If you’re reading Elizabeth A. White’s site, you’re probably, like me, a thriller fiend. Likely you too consider reading a thriller the next best thing to a real-life adventure. So what do you say we dispense with discussion of literature today and plan an adventure?
I’ve essentially had this idea since I was a kid, growing up in a coastal Connecticut town that was whatever the opposite of fun is. But as anyone who’s gazed across wave tops toward the horizon knows, the sea offers boundless possibilities. I hoped to meet the notorious real-life pirate William Thompson—an ancestor of mine, I thought. He spelled Thomson the wrong way (with a p) but pirates weren’t known for their literacy. Also he died in 1825. Regardless, if you’re eight, you can stare out to sea and believe there’s a pretty good chance your pirate ancestor’s masts might appear on the horizon, and that he might row ashore and say to you, “Kid, I need you to go on an adventure to get gold.”
Twenty-some years later, this was pretty much the premise of my first novel, Pirates of Pensacola: A landlubbing accountant’s life is anything but exciting until his estranged pirate father shows up after twenty-some years in jail and says, “Let’s hit the sea, lad, there’s treasure to be got.” And the adventure is underway.
Today I’m hopeful that we can in fact go on an adventure that leads to our getting Thompson’s treasure.
Here are our clues: In 1820, Jose de San Martin was leading his rebel forces toward Lima. The Spanish colonists occupying Lima were worried he’d seize the gold and jewels they’d earlier seized from the natives, including solid gold roof panels worth $12 million—in 1820!—and a life size jewel-studded golden Virgin Mary. So the Spaniards hired a trustworthy British sea captain, William Thompson, to stow the treasure on his brig Mary Dear, sail around for a few months until San Martin had moved on, then return the haul to Lima. The Spaniards sent a few of their men along to make sure Capt. Thompson stayed trustworthy. Thompson and his crew killed them all and turned pirate.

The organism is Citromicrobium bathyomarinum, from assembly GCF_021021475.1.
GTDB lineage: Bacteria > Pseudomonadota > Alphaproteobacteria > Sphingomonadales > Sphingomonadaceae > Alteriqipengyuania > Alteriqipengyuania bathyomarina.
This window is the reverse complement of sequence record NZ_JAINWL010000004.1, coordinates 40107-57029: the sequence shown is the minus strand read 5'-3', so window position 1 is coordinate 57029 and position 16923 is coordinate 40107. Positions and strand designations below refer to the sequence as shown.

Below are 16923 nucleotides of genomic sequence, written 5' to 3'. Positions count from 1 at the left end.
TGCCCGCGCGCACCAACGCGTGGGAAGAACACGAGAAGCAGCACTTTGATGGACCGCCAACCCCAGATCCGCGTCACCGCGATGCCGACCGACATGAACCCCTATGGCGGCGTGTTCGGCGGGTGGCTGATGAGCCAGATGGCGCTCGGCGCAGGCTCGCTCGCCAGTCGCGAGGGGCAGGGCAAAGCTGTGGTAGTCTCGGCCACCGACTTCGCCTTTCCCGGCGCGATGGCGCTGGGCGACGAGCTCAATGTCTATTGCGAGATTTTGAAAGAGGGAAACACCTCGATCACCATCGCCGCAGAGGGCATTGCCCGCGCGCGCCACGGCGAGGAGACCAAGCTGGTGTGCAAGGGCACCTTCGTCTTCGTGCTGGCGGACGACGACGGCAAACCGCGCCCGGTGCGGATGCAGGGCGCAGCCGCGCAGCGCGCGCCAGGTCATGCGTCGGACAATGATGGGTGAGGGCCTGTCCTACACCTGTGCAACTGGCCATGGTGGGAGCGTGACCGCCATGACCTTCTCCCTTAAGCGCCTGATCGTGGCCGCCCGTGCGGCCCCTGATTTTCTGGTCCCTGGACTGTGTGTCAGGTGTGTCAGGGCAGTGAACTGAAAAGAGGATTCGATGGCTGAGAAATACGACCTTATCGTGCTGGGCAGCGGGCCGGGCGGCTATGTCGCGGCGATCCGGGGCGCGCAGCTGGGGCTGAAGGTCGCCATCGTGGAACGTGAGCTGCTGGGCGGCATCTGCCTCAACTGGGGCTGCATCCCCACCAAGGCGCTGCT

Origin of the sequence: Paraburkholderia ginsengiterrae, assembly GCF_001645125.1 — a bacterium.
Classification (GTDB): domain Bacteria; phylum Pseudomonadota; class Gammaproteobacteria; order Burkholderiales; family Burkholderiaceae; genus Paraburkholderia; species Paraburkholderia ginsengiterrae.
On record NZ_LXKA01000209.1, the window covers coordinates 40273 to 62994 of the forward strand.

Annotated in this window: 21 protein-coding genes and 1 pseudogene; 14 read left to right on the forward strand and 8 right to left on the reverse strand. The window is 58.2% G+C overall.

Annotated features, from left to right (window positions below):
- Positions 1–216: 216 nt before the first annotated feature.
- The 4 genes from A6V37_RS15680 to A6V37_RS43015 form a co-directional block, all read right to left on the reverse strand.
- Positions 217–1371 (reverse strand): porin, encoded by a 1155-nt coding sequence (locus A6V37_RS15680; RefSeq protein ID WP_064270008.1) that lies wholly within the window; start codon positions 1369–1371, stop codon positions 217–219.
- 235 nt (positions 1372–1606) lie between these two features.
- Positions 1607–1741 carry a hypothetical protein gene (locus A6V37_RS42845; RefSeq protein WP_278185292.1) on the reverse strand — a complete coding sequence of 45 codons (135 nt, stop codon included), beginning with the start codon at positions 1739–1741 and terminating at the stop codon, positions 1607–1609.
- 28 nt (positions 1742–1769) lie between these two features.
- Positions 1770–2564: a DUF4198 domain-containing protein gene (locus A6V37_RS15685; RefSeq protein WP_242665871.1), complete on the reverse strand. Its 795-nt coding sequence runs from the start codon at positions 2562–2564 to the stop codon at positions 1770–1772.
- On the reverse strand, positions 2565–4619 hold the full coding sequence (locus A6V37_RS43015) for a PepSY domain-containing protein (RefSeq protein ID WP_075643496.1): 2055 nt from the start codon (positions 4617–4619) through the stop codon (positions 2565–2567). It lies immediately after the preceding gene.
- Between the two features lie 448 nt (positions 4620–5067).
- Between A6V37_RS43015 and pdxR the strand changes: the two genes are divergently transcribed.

Almost immediately, dozens of Spanish men-o’-war were scouring the Seven Seas for the Mary Dear. The well-known roof panels and the life-size jewel-studded virgin would’ve been tough to fence under the best of circumstances; Thompson and his first mate secured the loot in a cave on an uninhabited island three hundred miles west of Costa Rica. They planned to return for it when things cooled off. Problem was, they died of Yellow Fever. The rest of the crew was caught by a man-o’-war and sent to hang out with Davy Jones. The island is now called Cocos, and it’s still uninhabited. Thompson did draw up a map. Copies of it are around because, over the years, numerous people have tried to find the treasure, including Franklin Roosevelt on two separate expeditions. The cave is clearly marked on the map, but no one ever located it because of severe shoreline erosion. Likely the cave is now covered by ocean floor.
The thing is, none of the previous expeditions had the advantage of the sonar technology commonly found on modern dive ships. If you’ve got that sort of rig, talk to me. Alternatively we can acquire one somehow. Then let’s hit the sea.
Pirates of Pensacola is available at Amazon.